As you know our concerns about Vanguard continue to mount. Yesterday, a reader wrote: “[Dick] used to be big on Wellington and Wellesley, given their longevity and resistance to tail risk over time. Also, it seemed to me that Wellington Management’s fixed income expertise would be an asset in this part of the cycle. I’m […]
Can You Afford a 50% Loss? That’s the question I asked readers in March 2014. I wrote: Can You Afford a 50% Loss? It’s impossible to have it all ways. In order to craft an investment portfolio that can act as an all-weather armadillo, you must be willing to forgo potentially substantial upside rewards to […]
Anyone who tells you politics has nothing to do with investing is simply not paying attention. In this winter of political polarization—a deep freeze—politics matter. Case in point. Look at Vanguard GNMA. For most of 2018, Vanguard GNMA has been sledding from a peak of $10.45 in January. Guess when the trough, or bottom was […]
Crisis at Vanguard Dear Friend, Hard as it is for me to believe, a massive hoard of over $600 billion (yes, with a B) is clogging Vanguard’s Total Stock Market Index Fund like a grease-trapped drain. What is most worrisome is what happens when public panic selling hits, kicking off a tsunami of sell orders […]
Back in May of 2002 I warned readers of the dangers of market timing, and of investing too much of their portfolio in equities. I wrote: Your Focus: Dividends & Interest In this issue, I re-emphasize why I think conservative investors must focus laser-like on fixed-income interest and dividends from common stocks. No matter what […]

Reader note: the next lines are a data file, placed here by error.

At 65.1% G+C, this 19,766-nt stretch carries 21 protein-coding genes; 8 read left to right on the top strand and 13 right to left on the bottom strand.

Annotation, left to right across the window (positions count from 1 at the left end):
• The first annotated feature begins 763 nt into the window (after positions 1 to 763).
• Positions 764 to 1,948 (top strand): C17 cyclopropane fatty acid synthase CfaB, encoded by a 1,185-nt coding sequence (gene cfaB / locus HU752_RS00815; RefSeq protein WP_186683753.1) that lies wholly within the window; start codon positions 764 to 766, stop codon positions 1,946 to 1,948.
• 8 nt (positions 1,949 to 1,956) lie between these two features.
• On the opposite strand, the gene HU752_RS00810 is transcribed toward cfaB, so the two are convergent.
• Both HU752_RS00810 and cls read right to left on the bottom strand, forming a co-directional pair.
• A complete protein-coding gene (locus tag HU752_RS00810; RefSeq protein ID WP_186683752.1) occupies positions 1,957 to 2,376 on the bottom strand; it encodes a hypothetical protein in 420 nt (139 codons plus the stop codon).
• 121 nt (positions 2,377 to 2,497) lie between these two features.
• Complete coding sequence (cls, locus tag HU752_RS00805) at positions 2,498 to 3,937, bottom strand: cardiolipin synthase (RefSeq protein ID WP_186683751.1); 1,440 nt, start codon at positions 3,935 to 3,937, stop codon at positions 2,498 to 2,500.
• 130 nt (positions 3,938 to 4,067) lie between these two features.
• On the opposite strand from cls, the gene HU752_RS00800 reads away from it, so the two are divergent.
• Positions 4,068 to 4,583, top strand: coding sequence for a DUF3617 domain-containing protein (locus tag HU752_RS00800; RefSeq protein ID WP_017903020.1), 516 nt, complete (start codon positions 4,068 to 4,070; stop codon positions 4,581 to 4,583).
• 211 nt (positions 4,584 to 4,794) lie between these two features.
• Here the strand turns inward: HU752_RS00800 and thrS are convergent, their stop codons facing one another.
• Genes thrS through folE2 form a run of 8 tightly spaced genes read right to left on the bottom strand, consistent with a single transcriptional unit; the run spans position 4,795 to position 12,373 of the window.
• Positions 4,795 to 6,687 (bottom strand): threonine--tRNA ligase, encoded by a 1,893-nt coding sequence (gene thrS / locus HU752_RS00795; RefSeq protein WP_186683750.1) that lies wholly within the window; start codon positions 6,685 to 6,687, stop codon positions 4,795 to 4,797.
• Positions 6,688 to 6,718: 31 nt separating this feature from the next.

Back in July 1994, I wrote: You Has It or You Don’t. Dressed in snakeskin, feathers, grease paint and radiant colors, New Orleans gris-gris musician, Dr. John, delivers his musical message. Funky, gumbo-tinged rhythms spiced with a Bayou flavor makes for a perennial Mardi Gras atmosphere when delivered by Crescent City favorites like Jessie Hill, […]
Your wealth manager should act as your fiduciary, plain and simple. Sounds easy. But in reality it’s not. Today, I want to help you overcome one of the more absurd obstacles you may face. It’s called environmental, social and governance investing, or ESG. Thousands of investment managers have pledged to follow ESG—a pledge to abide by […]
I have written in the past that politics can have a great effect on market performance. Today America is enduring one of the most contentious political climates in memory, and at the same time the stock market has become volatile. The best year in the four-year presidential election cycle is the year before the election. […]
Are your investments characterized by the flash and speed of a supercar, or the reliability and protection of a Brinks truck? There’s nothing wrong with a super powered automobile made to take on curves at maximum speed, but the power that makes those machines exciting, is also what breaks their parts. All that torque can […]